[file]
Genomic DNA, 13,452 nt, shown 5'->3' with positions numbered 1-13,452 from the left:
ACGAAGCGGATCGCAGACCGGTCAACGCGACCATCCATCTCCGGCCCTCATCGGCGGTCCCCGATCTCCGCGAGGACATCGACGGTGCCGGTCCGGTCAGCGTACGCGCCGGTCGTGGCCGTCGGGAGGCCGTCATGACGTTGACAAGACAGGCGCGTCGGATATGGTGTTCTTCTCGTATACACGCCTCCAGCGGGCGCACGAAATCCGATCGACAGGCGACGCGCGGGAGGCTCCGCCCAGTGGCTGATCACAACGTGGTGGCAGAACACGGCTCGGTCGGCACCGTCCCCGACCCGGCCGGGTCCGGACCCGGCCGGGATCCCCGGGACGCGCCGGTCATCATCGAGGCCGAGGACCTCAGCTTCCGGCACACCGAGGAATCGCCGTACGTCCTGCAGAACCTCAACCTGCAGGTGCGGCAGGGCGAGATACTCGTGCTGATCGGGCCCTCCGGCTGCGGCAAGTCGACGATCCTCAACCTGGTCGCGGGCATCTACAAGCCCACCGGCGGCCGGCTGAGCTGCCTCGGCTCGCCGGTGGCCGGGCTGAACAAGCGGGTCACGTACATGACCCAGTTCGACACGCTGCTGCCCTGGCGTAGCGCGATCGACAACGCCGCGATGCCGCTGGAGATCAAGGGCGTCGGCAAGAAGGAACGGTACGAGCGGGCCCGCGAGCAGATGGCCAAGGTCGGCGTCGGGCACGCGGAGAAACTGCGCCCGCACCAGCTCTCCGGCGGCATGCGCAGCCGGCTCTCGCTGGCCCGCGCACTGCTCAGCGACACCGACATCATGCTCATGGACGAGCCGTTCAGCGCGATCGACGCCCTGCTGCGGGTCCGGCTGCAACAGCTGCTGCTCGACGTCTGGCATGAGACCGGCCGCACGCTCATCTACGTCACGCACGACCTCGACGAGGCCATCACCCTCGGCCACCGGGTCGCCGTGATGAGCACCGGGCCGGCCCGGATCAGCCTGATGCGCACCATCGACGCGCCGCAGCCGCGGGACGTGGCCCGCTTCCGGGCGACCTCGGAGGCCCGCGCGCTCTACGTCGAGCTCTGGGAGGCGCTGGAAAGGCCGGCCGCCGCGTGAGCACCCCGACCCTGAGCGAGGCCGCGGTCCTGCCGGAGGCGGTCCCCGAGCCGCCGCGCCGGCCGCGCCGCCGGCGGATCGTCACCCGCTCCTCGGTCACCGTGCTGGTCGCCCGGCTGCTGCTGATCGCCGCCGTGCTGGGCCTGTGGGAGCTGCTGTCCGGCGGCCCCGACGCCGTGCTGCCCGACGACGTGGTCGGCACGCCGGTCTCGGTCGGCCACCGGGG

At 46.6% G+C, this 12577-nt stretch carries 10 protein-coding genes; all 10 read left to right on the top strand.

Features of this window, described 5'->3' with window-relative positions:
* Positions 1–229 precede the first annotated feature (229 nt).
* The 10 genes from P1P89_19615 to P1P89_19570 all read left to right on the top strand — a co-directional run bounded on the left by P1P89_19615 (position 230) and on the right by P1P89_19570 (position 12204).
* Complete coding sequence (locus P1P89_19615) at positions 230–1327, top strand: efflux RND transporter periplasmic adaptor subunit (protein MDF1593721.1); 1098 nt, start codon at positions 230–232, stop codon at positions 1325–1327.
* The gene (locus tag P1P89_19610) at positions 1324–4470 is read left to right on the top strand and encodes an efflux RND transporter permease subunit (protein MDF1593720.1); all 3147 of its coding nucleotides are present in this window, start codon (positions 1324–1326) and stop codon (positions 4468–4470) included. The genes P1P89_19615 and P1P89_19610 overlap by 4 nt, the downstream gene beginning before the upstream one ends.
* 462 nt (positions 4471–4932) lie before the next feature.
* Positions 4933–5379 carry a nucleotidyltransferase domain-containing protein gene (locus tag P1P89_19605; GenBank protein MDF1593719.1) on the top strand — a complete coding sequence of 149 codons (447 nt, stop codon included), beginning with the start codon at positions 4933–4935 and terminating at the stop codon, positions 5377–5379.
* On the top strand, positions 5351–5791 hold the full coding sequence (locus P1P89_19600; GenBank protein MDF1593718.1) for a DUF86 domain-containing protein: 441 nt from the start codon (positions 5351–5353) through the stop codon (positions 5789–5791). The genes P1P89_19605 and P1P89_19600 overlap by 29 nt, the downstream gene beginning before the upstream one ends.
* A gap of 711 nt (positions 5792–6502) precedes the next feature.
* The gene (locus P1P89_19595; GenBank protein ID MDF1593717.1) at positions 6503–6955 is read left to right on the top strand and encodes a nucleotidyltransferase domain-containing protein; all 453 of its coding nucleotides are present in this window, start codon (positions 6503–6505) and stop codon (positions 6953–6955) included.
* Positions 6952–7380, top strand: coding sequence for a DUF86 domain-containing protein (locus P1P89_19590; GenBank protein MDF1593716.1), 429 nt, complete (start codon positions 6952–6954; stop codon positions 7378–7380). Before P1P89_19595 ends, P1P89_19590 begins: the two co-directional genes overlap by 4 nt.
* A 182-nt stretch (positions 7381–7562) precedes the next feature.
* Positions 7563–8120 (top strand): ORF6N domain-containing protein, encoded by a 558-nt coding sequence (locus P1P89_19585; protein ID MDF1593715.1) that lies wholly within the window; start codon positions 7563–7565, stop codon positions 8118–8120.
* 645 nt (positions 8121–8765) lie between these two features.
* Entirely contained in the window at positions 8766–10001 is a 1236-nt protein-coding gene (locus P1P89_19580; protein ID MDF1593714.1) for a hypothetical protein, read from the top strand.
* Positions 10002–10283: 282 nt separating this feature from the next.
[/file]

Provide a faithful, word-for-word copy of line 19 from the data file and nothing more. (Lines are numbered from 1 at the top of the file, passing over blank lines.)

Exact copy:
* Positions 10002–10283: 282 nt separating this feature from the next.